Infertility and pregnancy are two scenarios of intense emotional fragility. When experienced back to back, the influx of hormones is often too much for one to bear.
You may be considering the use of anti-depressants, or perhaps you are evaluating your current anti-depressant use prior to trying to conceive. The use of anti-depressants during pregnancy is largely based on a risk to benefit ratio that can only be decided by a qualified physician.
Children born to women who took fertility drugs are more than twice as likely to develop leukemia, French scientists announced Tuesday. Researchers from the Center for Research in Epidemiology and Population Health (INSERM), based in a southern suburb of Paris, linked the use of ovarian-stimulating drugs to a 2.6-fold increase in acute lymphoblastic leukemia (ALL), the most common type. The risk of developing the rarer acute myeloid leukemia was increased 2.3-fold by the drugs, according to research presented at the Childhood Cancer 2012 conference in London.
A study by Auckland University's Liggins Institute found boys conceived using the drug clomiphene (Clomid) grew up shorter than those conceived without it, but girls were barely affected. The drug is commonly given as a pill or by injection in fertility treatment to cause ovarian stimulation. The boys in the study were on average 3 centimetres shorter than their counterparts.
I would never take fertility drugs — they cause ovarian and breast cancer.
A few early studies had conflicting results about the link between fertility drugs and ovarian cancer. However, more recent studies have found the use of fertility drugs does not increase a woman’s risk of ovarian cancer.
A Canadian-led research team warns there may be an underappreciated risk to fertility drugs: The treatments most frequently prescribed have the potential to spread Creutzfeldt-Jakob (also known as Mad Cow) disease. The controversial research, which was funded in part by the federal government, tested dozens of samples of the most commonly available fertility drugs from around the world and found that all those with pregnancy-enhancing hormones extracted from human urine contained prion proteins.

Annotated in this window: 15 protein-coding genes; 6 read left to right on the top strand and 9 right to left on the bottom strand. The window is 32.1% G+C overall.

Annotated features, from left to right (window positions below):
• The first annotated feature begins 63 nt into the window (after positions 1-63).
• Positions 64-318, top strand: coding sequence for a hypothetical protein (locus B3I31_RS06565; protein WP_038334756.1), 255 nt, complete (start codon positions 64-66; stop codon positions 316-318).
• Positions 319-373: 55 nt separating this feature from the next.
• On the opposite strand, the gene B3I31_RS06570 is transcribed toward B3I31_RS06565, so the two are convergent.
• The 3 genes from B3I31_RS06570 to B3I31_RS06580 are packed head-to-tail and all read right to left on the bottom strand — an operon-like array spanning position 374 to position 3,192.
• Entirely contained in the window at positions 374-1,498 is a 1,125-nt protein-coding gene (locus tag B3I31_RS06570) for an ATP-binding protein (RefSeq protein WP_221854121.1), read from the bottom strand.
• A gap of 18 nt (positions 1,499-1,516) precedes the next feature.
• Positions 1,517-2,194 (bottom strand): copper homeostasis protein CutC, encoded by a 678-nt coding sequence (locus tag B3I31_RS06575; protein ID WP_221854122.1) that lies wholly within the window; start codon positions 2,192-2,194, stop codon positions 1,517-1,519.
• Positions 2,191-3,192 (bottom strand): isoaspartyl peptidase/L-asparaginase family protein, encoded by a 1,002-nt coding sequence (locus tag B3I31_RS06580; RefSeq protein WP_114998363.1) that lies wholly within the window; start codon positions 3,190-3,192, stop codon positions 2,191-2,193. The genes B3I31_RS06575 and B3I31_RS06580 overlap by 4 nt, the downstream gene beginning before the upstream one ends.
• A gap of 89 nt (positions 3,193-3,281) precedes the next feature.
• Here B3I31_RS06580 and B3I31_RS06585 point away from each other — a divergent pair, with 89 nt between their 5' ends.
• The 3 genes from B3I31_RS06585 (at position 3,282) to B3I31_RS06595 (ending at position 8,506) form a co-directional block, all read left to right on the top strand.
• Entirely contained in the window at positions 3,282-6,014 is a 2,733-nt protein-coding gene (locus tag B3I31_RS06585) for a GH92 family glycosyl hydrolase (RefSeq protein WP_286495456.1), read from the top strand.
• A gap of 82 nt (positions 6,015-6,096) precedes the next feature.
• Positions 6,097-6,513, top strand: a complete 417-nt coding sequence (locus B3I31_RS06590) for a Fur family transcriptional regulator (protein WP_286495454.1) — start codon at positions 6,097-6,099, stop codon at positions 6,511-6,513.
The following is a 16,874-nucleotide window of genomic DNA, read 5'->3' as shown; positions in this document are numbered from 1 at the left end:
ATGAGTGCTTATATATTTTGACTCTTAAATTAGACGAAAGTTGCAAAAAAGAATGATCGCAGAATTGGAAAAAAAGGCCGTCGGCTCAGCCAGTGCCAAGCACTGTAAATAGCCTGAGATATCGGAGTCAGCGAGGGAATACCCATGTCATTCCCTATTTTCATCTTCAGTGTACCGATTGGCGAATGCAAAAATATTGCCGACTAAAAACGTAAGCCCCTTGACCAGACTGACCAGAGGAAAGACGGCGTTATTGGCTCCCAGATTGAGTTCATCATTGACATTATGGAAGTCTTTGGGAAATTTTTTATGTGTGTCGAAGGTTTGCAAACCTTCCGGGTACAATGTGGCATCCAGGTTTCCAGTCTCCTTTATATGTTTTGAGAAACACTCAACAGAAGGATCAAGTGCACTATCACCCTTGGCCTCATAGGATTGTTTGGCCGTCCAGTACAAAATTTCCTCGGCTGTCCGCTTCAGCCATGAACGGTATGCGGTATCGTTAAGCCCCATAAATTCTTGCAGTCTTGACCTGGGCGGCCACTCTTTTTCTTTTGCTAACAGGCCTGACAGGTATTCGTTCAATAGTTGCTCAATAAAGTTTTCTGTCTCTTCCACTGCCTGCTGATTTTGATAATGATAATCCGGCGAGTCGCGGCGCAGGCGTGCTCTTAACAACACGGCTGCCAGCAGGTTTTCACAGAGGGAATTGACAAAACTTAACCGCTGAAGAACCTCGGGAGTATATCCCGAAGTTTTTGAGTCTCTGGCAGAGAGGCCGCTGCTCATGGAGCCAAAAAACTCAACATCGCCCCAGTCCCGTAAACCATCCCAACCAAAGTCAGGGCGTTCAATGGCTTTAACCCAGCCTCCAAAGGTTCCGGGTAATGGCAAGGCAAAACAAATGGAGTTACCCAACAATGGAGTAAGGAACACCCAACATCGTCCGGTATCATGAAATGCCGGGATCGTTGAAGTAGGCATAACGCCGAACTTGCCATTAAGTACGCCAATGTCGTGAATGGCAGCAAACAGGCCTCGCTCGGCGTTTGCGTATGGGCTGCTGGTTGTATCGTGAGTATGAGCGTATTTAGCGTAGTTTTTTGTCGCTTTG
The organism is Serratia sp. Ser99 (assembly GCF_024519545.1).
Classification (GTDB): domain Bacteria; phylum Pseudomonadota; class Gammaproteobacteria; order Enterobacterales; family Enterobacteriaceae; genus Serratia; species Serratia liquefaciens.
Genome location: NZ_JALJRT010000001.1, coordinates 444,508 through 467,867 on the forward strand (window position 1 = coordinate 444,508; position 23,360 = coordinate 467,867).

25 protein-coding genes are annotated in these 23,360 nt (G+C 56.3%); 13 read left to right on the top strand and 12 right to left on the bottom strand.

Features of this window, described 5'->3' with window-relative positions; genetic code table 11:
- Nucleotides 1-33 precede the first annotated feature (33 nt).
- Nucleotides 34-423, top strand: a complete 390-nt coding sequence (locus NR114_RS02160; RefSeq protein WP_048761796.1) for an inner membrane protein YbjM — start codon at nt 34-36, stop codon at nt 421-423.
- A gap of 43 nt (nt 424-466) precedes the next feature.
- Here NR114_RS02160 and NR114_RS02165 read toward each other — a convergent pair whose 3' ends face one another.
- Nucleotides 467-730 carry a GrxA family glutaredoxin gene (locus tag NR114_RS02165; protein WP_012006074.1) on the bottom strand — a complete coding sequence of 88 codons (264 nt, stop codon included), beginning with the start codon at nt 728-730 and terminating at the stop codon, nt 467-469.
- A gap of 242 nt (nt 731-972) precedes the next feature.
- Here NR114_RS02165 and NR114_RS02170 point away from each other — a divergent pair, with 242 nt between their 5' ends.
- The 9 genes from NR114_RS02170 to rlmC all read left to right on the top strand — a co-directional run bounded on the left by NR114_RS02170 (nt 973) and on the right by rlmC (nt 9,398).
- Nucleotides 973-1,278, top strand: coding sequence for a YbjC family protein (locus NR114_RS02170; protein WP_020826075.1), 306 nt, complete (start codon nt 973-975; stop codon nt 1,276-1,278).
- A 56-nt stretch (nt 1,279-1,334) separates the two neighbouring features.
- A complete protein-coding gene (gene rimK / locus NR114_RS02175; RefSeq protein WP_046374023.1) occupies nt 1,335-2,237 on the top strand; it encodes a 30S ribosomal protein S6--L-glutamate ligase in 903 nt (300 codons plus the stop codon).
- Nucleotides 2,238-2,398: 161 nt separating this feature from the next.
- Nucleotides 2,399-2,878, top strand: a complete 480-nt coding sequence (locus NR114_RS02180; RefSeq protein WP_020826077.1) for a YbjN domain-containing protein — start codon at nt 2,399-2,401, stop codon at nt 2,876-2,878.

The cost of a drug that has helped some women prevent preterm labor is skyrocketing now that it's been approved by the Food and Drug Administration. The drug, formerly called 17p and now called Makena since its FDA approval, is a form of progesterone shot that has been compounded (mixed together) in some pharmacies and used since 2004. After FDA approval, the drug went from around $20 an injection to $1,500 under Makena's name.
It seems that asking for funny stories about infertility was an idea ahead of its time. No worries! We will always appreciate and treasure your stories, but the madness of infertility continues. And in March, we celebrate madness!
Needles, needles, needles. Knitting needles, sewing needles, syringe needles. Seems I've seen a lot of needles over the past few years.
Weight may cease to matter when women take fertility drugs
Heavy women often have a harder time getting pregnant than their slimmer peers, but new findings suggest weight may cease to matter when women take fertility drugs.
In a report in the journal Fertility and Sterility, scientists say that the "weight effect" is overcome by a higher dose of ovulation-stimulating drugs, which ensures obese women have a similar concentration of the hormones as those with a lower body mass index (BMI), a ratio of weight to height.
You’re presented with a list of fertility medications you will need for your treatment cycle, more drugs than you have ever had to take in your life. You have no idea why you need them, what they do or how much they will cost. If you don’t have prescription coverage for your medications, you may be in for some sticker shock when you talk to the pharmacy about the total price.